• Creating effective learning environments;
  • Securing their motivation and concentration;
  • Providing equality of opportunity through teaching approaches;
  • Using appropriate assessment approaches;
  • Setting targets for learning;
  • Developing positive relationships with children;
  • Setting appropriate learning challenges;
  • Responding to the diverse needs of the children;
  • Overcoming potential barriers to learning and assessment for individuals and groups of pupils;
  • Providing other curricular opportunities to meet the needs of individuals or groups of children;
  • Commitment to the Core aims for Children and Young People (Every Child Matters).


Differentiation is provided in every lesson to meet the needs of pupils. This takes place through a range of strategies and is provided for all pupils as necessary. There are specific groups of pupils where certain approaches may be seen more commonly or frequently, and some examples of these are:



There is no ceiling to learning at GJA; we are ambitious for all pupils. We ensure that each lesson is pitched high and that pupils are provided with the appropriate scaffolds to learn and be suitably challenged. At GJA, we use solo taxonomy questioning to provide opportunities for pupils to think deeply, have challenging and thought-provoking discussions and make connections within their learning. We provide stimulating lessons for all learners and encourage pupils to take risks in their learning and be brave in their contributions. Examples of challenge at GJA can take many forms including:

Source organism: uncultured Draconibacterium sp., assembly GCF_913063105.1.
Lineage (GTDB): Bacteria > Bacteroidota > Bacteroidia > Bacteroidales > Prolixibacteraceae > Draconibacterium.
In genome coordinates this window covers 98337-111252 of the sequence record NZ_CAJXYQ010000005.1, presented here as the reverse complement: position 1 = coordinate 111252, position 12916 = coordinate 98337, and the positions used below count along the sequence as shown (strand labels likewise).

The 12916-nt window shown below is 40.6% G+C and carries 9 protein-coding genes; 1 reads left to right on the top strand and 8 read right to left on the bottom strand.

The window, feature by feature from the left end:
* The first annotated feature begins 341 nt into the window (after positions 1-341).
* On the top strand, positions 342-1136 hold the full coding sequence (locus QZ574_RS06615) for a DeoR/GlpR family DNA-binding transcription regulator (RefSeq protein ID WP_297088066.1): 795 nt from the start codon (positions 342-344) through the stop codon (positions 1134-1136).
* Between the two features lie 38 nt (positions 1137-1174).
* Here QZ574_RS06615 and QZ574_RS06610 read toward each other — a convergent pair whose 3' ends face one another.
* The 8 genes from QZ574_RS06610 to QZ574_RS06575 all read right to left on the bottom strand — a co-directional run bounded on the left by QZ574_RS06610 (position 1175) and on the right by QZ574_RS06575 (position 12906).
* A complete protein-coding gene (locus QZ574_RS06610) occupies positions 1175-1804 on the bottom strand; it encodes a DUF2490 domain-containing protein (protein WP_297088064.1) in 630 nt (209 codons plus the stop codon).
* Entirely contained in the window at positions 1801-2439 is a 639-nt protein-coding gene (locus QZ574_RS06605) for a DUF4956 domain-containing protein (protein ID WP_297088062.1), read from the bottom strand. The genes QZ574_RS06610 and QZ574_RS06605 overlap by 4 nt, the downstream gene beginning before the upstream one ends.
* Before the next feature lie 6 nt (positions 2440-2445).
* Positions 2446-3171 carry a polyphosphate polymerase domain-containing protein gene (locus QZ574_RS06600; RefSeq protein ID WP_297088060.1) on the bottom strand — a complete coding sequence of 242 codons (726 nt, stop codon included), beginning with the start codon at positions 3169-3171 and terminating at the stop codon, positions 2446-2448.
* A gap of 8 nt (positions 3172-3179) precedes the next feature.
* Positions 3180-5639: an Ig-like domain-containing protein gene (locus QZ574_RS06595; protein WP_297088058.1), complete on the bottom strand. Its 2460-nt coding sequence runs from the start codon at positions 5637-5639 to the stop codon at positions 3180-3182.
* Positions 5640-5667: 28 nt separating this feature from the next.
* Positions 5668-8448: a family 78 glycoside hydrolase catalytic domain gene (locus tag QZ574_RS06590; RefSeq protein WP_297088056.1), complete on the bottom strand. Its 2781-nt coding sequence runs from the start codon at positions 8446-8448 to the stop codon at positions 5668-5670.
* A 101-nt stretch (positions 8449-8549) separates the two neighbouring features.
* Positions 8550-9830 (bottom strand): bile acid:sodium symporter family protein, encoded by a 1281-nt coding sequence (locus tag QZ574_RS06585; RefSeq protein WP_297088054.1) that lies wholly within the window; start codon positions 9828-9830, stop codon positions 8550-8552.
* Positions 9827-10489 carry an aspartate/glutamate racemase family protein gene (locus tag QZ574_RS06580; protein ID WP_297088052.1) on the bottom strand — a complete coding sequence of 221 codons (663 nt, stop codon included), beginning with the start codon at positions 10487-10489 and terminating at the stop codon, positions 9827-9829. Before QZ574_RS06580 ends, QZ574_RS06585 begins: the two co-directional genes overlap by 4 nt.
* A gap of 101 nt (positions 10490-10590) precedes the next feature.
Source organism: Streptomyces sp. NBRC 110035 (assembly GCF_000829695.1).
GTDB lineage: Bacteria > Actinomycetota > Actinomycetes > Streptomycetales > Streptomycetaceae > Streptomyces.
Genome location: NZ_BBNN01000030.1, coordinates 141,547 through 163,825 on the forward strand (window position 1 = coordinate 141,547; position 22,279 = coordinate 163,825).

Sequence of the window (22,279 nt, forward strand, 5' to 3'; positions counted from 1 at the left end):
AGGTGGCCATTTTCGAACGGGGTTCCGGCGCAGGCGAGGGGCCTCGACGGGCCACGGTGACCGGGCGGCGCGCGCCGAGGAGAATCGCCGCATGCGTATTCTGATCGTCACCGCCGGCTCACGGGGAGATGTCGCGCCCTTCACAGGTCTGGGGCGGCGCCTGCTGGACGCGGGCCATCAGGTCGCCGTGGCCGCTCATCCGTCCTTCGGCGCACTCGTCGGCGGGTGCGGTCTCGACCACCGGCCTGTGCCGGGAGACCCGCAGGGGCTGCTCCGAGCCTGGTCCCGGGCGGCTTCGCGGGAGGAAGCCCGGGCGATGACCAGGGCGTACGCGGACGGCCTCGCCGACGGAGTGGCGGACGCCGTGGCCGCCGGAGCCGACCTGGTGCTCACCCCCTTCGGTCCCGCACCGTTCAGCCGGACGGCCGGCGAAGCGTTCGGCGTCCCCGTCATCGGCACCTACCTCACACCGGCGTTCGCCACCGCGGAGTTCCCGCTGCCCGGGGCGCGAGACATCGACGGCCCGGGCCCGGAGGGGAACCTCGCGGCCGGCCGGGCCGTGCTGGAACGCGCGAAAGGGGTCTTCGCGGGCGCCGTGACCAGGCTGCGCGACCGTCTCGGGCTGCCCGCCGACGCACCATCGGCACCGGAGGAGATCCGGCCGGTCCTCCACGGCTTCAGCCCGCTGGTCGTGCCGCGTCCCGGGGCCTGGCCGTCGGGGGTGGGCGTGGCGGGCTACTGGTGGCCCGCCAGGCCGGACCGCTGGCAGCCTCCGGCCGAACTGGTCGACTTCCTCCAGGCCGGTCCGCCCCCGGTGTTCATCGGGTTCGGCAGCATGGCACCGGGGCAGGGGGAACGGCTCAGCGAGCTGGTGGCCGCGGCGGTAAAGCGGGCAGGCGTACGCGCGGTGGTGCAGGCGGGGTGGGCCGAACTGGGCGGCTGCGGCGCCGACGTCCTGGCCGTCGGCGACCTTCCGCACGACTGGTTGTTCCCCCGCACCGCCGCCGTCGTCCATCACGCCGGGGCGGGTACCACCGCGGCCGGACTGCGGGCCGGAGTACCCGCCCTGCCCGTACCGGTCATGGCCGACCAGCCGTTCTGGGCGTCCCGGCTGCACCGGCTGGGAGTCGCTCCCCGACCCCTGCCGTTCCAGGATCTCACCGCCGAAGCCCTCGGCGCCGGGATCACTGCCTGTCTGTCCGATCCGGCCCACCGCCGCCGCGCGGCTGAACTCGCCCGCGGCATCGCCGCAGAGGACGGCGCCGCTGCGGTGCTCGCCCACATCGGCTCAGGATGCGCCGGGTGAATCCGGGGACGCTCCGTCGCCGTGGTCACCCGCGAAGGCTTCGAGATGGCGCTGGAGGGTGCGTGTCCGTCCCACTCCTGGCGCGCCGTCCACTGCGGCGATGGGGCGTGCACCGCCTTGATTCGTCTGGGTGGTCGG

- Solo taxonomy questioning 

 - Ambitious success criteria on WALTs

 - Quality and in depth discussions and debates

 - Access to advanced resources and materials which support the level of challenge 

 - Creative learning tasks which allow pupil for autonomy in providing their answers, viewpoints and solutions

 - The opportunity to take risks in an organised way

 -Extensions which are not more of the same but a more advanced or deeper challenge

 - Personalised feedback and next steps to provide further challenge for progress



The majority of pupils at GJA speak English as an additional language and it is a school priority that EAL learners have a safe, secure and inclusive place to learn and are provided with tools and aids which will support them in becoming independent learners.  We are ambitious for our EAL pupils and ensure there is enough curriculum support for them to make progress and reach high attainment levels. Some examples of scaffolding tools that are used at GJA to support our EAL learners are:

 - Flash Academy 

 - Colourful Semantics

 - Sentence Stacking 

 - Better Reading Partners 

 - Vocabulary books

 - Individual target cards 

 - Personalised intervention 

 - Education technology






Equal Opportunities


Teaching and support staff are familiar with the equal opportunities legislation covering race, gender and disability.

Teachers and support staff ensure that all children:

  • Feel secure and know that their contributions are valued;
  • Appreciate and value the differences they see in others;
  • Take responsibility for their own actions;
  • Are taught in groupings that allow them all to experience success;
  • Use materials that reflect a range of social and cultural backgrounds without stereotyping;
  • Have a common curriculum experience that allows for a range of different learning styles;
  • Have challenging targets that enable them to succeed;
  • Participate fully regardless of disabilities or medical needs.


Diversity Curriculum